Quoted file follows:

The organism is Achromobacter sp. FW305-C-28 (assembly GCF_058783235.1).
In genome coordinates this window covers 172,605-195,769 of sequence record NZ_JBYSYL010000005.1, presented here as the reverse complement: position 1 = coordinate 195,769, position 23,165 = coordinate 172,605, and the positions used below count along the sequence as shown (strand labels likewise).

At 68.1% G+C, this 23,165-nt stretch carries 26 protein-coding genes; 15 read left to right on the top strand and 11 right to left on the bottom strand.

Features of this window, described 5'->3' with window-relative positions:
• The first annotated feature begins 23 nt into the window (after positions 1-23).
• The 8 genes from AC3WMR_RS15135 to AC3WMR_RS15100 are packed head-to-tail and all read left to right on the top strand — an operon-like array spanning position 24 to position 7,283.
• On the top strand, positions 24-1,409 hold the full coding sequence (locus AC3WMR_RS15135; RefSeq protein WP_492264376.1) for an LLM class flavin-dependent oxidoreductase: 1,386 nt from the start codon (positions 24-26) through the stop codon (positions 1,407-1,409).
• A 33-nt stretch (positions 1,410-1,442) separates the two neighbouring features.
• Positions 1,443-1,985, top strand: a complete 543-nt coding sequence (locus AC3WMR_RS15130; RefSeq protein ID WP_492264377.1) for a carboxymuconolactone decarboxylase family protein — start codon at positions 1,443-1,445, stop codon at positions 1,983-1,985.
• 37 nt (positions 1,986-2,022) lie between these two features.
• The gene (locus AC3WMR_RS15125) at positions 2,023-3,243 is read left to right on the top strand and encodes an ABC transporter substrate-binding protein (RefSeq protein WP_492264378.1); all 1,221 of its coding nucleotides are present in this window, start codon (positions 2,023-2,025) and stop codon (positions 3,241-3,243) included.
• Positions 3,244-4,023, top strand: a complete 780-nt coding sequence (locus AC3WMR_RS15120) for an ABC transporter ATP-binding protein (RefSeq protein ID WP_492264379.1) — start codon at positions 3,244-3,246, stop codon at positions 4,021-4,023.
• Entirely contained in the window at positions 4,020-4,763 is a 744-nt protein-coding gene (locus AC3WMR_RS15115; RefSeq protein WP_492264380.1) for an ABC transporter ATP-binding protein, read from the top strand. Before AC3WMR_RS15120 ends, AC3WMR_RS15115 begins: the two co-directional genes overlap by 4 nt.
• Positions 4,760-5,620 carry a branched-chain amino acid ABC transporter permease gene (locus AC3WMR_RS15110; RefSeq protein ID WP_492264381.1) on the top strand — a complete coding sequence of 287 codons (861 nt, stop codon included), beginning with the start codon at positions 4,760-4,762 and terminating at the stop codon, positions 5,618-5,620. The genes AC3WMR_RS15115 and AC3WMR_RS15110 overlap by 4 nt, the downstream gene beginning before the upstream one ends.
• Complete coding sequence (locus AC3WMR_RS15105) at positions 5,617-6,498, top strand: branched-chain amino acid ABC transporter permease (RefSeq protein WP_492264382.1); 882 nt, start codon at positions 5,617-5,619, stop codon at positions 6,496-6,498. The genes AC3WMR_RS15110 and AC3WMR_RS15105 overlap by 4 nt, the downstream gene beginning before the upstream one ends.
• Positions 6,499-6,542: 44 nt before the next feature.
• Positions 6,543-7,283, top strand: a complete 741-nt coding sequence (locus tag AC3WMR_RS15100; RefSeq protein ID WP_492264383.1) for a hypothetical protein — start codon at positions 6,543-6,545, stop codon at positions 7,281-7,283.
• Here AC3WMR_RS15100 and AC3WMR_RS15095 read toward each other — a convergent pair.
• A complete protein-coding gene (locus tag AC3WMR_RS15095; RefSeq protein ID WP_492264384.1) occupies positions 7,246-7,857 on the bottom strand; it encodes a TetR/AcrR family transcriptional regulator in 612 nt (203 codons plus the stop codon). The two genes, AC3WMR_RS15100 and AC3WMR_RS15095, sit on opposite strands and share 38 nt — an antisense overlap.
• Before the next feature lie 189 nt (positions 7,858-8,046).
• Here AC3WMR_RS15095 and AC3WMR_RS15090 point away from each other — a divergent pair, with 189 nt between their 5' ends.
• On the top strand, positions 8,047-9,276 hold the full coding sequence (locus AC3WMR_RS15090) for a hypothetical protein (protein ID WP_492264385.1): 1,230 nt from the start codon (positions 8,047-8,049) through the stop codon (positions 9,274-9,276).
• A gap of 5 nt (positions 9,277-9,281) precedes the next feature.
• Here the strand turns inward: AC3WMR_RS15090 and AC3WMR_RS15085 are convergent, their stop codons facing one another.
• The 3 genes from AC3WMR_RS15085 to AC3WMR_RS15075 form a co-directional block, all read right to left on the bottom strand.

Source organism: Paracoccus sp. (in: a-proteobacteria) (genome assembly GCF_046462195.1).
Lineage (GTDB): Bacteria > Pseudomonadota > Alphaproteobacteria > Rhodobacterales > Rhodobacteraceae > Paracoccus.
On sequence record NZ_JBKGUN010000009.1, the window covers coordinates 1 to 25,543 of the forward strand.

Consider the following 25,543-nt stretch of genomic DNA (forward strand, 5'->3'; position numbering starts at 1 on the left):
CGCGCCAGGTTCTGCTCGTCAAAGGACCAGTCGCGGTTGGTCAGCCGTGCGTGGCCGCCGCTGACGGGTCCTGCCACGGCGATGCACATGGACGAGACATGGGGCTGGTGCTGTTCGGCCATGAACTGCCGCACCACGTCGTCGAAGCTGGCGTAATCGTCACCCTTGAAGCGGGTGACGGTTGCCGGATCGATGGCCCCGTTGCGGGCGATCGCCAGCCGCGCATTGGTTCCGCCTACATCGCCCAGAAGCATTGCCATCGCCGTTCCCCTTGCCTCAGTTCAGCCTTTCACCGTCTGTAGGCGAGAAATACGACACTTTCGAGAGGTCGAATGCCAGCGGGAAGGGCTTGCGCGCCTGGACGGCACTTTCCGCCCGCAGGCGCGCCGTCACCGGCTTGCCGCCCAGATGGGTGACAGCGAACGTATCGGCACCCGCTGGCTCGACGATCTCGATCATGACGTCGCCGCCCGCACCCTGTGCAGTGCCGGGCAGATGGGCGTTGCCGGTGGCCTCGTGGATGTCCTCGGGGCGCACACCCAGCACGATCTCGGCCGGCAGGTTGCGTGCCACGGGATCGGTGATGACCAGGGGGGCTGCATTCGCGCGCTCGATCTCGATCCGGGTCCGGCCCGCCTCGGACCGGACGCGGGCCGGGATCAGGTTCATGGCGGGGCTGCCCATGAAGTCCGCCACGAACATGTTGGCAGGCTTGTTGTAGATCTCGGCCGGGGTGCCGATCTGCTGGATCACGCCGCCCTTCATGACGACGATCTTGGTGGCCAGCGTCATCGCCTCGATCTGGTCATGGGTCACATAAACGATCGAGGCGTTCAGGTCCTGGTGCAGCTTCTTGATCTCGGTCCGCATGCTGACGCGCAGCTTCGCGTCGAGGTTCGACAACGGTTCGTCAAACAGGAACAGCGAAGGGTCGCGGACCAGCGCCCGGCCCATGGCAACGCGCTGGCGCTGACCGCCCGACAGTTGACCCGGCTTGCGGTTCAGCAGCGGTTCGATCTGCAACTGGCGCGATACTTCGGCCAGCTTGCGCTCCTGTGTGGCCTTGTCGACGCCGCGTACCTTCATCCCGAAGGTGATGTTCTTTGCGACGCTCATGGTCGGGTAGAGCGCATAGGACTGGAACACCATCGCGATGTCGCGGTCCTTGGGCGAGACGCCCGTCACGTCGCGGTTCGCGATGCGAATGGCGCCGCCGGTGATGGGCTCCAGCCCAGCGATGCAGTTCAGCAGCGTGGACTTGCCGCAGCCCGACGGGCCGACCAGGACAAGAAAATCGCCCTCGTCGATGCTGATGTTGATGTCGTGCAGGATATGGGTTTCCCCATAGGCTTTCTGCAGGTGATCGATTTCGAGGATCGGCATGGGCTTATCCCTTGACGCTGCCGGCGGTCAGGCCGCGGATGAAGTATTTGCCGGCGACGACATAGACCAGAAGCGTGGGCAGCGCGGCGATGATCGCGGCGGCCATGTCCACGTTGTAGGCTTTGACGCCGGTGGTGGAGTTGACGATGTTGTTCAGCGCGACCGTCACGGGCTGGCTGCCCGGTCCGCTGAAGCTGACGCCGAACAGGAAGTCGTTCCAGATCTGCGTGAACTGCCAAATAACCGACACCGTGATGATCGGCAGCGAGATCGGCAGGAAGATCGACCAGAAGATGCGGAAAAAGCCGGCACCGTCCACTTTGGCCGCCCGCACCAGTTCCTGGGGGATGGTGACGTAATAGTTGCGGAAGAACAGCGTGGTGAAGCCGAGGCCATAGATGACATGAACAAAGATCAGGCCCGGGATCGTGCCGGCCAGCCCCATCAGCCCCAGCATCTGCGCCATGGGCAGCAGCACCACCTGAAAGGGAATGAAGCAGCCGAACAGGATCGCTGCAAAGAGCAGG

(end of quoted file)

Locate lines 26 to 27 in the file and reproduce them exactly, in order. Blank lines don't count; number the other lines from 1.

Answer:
Source organism: Paracoccus sp. (in: a-proteobacteria) (genome assembly GCF_046462195.1).
Lineage (GTDB): Bacteria > Pseudomonadota > Alphaproteobacteria > Rhodobacterales > Rhodobacteraceae > Paracoccus.